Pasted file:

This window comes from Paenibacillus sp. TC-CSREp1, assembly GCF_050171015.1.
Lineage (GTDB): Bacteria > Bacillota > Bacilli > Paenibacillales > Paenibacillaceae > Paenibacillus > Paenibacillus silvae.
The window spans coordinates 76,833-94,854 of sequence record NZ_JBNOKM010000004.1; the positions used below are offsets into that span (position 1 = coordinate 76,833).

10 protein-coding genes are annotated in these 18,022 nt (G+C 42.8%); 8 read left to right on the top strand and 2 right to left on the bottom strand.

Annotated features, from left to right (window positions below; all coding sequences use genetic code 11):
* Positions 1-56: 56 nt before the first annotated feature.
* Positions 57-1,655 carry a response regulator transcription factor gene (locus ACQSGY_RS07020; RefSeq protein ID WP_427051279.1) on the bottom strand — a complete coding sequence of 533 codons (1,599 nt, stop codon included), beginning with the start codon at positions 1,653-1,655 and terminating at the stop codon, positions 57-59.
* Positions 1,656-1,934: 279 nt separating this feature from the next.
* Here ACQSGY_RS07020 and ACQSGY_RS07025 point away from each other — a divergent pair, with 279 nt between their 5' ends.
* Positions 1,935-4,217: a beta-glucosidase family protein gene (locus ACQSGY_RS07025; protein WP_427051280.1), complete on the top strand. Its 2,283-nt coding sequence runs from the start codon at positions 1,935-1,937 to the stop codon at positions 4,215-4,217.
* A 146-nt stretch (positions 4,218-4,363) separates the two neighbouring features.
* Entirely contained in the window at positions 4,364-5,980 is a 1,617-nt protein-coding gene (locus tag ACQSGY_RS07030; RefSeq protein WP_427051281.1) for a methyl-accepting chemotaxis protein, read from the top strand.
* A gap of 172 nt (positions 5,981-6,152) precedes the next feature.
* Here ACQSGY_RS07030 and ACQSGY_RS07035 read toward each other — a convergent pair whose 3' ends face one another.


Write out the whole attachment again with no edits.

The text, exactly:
This window comes from Paenibacillus sp. TC-CSREp1, assembly GCF_050171015.1.
Lineage (GTDB): Bacteria > Bacillota > Bacilli > Paenibacillales > Paenibacillaceae > Paenibacillus > Paenibacillus silvae.
The window spans coordinates 76,833-94,854 of sequence record NZ_JBNOKM010000004.1; the positions used below are offsets into that span (position 1 = coordinate 76,833).

10 protein-coding genes are annotated in these 18,022 nt (G+C 42.8%); 8 read left to right on the top strand and 2 right to left on the bottom strand.

Annotated features, from left to right (window positions below; all coding sequences use genetic code 11):
* Positions 1-56: 56 nt before the first annotated feature.
* Positions 57-1,655 carry a response regulator transcription factor gene (locus ACQSGY_RS07020; RefSeq protein ID WP_427051279.1) on the bottom strand — a complete coding sequence of 533 codons (1,599 nt, stop codon included), beginning with the start codon at positions 1,653-1,655 and terminating at the stop codon, positions 57-59.
* Positions 1,656-1,934: 279 nt separating this feature from the next.
* Here ACQSGY_RS07020 and ACQSGY_RS07025 point away from each other — a divergent pair, with 279 nt between their 5' ends.
* Positions 1,935-4,217: a beta-glucosidase family protein gene (locus ACQSGY_RS07025; protein WP_427051280.1), complete on the top strand. Its 2,283-nt coding sequence runs from the start codon at positions 1,935-1,937 to the stop codon at positions 4,215-4,217.
* A 146-nt stretch (positions 4,218-4,363) separates the two neighbouring features.
* Entirely contained in the window at positions 4,364-5,980 is a 1,617-nt protein-coding gene (locus tag ACQSGY_RS07030; RefSeq protein WP_427051281.1) for a methyl-accepting chemotaxis protein, read from the top strand.
* A gap of 172 nt (positions 5,981-6,152) precedes the next feature.
* Here ACQSGY_RS07030 and ACQSGY_RS07035 read toward each other — a convergent pair whose 3' ends face one another.